You are no longer restricting foods or food groups but learning how to include some new foods into your healthy eating plan. You love the freedom of some extra food. You can go out to eat or enjoy a piece of birthday cake, guilt free. You have more energy, you're sleeping better at night, and are killing it in the gym.  You are prepared to put in the time, so that you can attain your fitness goals without sacrificing your life

But sometimes, you may feel so out of control, and it scares you!

You may not understand why you are feeling this way.  After all, while you were restricting your calories, you hardly ever felt hunger.  You may feel tempted to go back to restricting calories.

What's going on?

First of all, know that this has happened to just about anyone who has walked down this road.  You are not alone, and experiencing these symptoms does not mean that you are undisciplined or lazy.

Experiencing hunger is a GOOD thing.  Hunger and fullness are our body's ways to control our dietary intake.  Both undereating and overeating have a detrimental effect on our metabolisms.

Two hormones that help us understand what is going on here are leptin (a hormone wLet go of the diet liehich promotes a feeling of satiety and fullness) and ghrelin (a hormone which promotes a feeling of hunger).  In those with healthy metabolisms, these hormones alert us to eat an appropriate number of calories.  Leptin also alerts the thyroid that there is enough stored fat for survival, so it is safe to burn stored fat.  In response to a restrictive diet, leptin levels decrease or the body becomes resistant to leptin.  As a result, metabolic rate decreases, body fat is stored, and appetite increases.  On the other hand, ghrelin alerts your body to eat and drink by causing a feeling of hunger.  Ghrelin also signals the body to hold onto fats rather than burning tem off.  Under stressful circumstances (i.e., lack of sleep, emotional stress, restrictive dieting, overexercise, etc.), ghrelin increases and leptin decreases.  Under these circumstances, you may find it difficult to feel satisfied, no matter how much you eat.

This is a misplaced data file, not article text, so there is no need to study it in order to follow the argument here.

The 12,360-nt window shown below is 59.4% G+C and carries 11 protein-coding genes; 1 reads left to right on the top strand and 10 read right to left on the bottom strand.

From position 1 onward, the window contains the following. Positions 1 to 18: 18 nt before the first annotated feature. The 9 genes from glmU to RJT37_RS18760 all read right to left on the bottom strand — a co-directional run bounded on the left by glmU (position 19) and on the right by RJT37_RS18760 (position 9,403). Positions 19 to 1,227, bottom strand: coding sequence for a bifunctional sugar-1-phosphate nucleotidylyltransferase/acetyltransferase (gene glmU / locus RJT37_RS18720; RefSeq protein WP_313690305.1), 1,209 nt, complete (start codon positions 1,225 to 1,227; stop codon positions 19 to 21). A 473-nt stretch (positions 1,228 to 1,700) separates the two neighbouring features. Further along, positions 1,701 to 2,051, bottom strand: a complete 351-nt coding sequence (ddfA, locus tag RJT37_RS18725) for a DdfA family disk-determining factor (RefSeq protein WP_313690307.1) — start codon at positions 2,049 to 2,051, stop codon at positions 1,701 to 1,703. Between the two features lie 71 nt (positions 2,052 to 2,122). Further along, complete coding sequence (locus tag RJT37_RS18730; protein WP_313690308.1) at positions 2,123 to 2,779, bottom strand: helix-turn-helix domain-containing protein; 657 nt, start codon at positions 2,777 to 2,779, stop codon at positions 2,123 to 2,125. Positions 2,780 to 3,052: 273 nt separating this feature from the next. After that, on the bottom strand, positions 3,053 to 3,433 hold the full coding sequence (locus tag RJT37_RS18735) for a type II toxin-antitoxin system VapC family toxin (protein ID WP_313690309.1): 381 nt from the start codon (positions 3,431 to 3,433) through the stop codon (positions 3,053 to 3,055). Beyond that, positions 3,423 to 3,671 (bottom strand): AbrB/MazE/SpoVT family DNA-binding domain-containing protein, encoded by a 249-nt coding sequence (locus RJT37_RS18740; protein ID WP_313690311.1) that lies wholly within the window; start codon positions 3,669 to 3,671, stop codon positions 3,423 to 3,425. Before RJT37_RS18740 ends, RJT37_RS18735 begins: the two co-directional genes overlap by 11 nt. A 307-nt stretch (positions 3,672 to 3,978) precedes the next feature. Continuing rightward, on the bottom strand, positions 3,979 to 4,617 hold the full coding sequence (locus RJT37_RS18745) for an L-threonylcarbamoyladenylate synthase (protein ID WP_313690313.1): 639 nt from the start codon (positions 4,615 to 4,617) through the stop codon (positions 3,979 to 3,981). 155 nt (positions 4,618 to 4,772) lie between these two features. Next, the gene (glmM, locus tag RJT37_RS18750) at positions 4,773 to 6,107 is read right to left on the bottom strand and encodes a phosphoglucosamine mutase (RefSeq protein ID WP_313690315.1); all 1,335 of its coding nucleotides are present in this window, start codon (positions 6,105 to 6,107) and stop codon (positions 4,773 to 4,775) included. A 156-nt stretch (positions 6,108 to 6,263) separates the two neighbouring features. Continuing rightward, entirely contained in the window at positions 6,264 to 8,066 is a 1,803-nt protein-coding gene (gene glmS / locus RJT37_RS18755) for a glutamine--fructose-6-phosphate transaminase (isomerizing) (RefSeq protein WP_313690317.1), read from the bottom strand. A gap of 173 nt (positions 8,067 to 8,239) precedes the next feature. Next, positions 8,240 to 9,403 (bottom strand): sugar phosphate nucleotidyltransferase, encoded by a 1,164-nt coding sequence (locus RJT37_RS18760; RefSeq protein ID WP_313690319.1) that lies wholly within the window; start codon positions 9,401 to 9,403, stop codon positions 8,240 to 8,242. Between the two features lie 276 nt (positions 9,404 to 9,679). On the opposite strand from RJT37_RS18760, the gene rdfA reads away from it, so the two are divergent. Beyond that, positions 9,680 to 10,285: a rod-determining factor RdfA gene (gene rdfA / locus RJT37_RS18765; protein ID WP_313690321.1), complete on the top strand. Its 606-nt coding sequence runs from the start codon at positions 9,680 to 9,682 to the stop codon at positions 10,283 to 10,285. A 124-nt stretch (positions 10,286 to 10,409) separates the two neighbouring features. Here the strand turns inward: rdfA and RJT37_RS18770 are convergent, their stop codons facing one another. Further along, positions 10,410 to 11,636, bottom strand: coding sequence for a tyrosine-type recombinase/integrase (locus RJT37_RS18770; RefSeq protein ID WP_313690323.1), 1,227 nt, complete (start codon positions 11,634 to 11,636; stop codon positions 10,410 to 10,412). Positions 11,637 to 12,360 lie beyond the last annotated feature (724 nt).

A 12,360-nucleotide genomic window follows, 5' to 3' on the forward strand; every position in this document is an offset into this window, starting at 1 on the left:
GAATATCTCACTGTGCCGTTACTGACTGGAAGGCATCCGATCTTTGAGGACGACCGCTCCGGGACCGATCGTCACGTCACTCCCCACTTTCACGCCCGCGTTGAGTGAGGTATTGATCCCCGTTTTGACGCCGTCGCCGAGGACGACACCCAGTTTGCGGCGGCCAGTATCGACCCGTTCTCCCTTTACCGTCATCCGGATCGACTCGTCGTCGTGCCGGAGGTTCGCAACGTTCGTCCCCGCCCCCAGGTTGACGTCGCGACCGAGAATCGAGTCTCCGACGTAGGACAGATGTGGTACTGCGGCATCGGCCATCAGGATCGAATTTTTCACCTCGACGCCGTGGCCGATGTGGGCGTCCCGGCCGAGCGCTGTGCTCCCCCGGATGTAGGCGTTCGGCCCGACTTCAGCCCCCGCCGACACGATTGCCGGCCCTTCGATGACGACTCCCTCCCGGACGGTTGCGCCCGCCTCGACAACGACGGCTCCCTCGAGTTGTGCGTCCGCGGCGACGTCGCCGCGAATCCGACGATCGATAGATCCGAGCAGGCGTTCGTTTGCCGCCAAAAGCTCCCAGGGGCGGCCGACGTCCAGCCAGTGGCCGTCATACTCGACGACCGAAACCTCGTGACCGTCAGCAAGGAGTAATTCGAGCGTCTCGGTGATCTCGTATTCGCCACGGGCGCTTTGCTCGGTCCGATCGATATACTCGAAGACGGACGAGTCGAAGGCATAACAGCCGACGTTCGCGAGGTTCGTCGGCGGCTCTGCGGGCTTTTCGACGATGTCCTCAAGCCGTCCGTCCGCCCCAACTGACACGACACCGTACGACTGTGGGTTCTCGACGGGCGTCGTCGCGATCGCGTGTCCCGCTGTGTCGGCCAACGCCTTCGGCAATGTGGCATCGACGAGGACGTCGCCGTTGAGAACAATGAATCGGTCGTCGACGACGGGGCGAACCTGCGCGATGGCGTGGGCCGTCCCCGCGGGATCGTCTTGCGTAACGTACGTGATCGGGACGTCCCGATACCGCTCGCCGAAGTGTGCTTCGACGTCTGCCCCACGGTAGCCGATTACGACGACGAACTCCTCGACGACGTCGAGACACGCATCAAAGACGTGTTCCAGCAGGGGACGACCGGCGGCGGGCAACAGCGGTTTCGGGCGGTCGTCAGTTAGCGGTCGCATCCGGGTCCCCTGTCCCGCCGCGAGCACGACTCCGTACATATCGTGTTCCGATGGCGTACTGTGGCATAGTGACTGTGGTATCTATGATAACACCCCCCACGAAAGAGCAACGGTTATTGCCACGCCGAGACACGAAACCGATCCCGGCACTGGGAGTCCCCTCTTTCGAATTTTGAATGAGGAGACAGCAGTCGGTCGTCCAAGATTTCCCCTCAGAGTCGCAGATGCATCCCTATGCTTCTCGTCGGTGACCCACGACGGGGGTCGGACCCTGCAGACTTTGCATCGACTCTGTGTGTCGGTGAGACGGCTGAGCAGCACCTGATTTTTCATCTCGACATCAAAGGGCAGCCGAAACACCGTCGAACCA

One purpose of a metabolic reset is normalizing hormone levels so they do the jobs they were intended to do.  A common symptom of those who are undereating is the loss of the hunger sensation. This is a natural response to a lowered metabolic rate as the body adapts to an insufficient amount of calories.  The return of the sensation of hunger and fullness are good things.  Learning to honor those feelings is a big step in having a healthy and balanced approach to fueling your body.  A primary goal of your metabolism reset should be listening to and honoring what your body is trying to tell you! Eventually, learning to honor these hunger and fullness cues will be responsible for your long-term success.

(NOTE: It is important to stress that we do recommend accurate calorie counting during a metabolism reset, since dieting has likely made it difficult to recognize these physical cues. “Listening to your body” during a metabolism reset can be tricky, since many chronic dieters will intuitively eat 1200 or fewer calories. It is important to reacquaint the body with an appropriate number of calories first, paying attention to these cues in the process. )

Diet Mentality language cues

(To print this poster, click the image for link to a downloadable PDF version)

Others will experience a loss of control as they start re-introducing some “forbidden foods” back into their diets.  After declaring these items “off limits” or “cheats” for months, you may feel like you just cannot stop eating them.  This is usually a psychological issue.  We usually want what we tell ourselves we cannot have!  By allowing all foods back into your diet, you will likely find that you no longer feel the need to overeat these foods.  There is a learning curve there, however, so proceed with caution and give yourself time and lots of second chances.

Your metabolism reset should not be a stressful time.  Relax and look at this as a time to set yourself up for future success, while allowing yourself to recover from the damage done by excessive dieting.  Here's a few tips to make the most of this time and stay sane:

1. Stress Less.

Stress causes a hormonal response in our bodies that causes an elevation in cortisol levels.  A catabolic hormone, increased levels of cortisol will make it difficult to lose fat and gain muscle. It is definitely within your best interest to de-stress!  If you are approaching this process with constant stressing about how much weight you are going to gain, how tight your jeans are, etc., you are probably sabotaging yourself from the very beginning. Find ways to manage the stress in your life, and do not allow your reset to become yet another stressor.  Journal, pray, catch up with an old friend.  Take a bubble bath or a long, relaxing walk.

2. Increase calories slowly.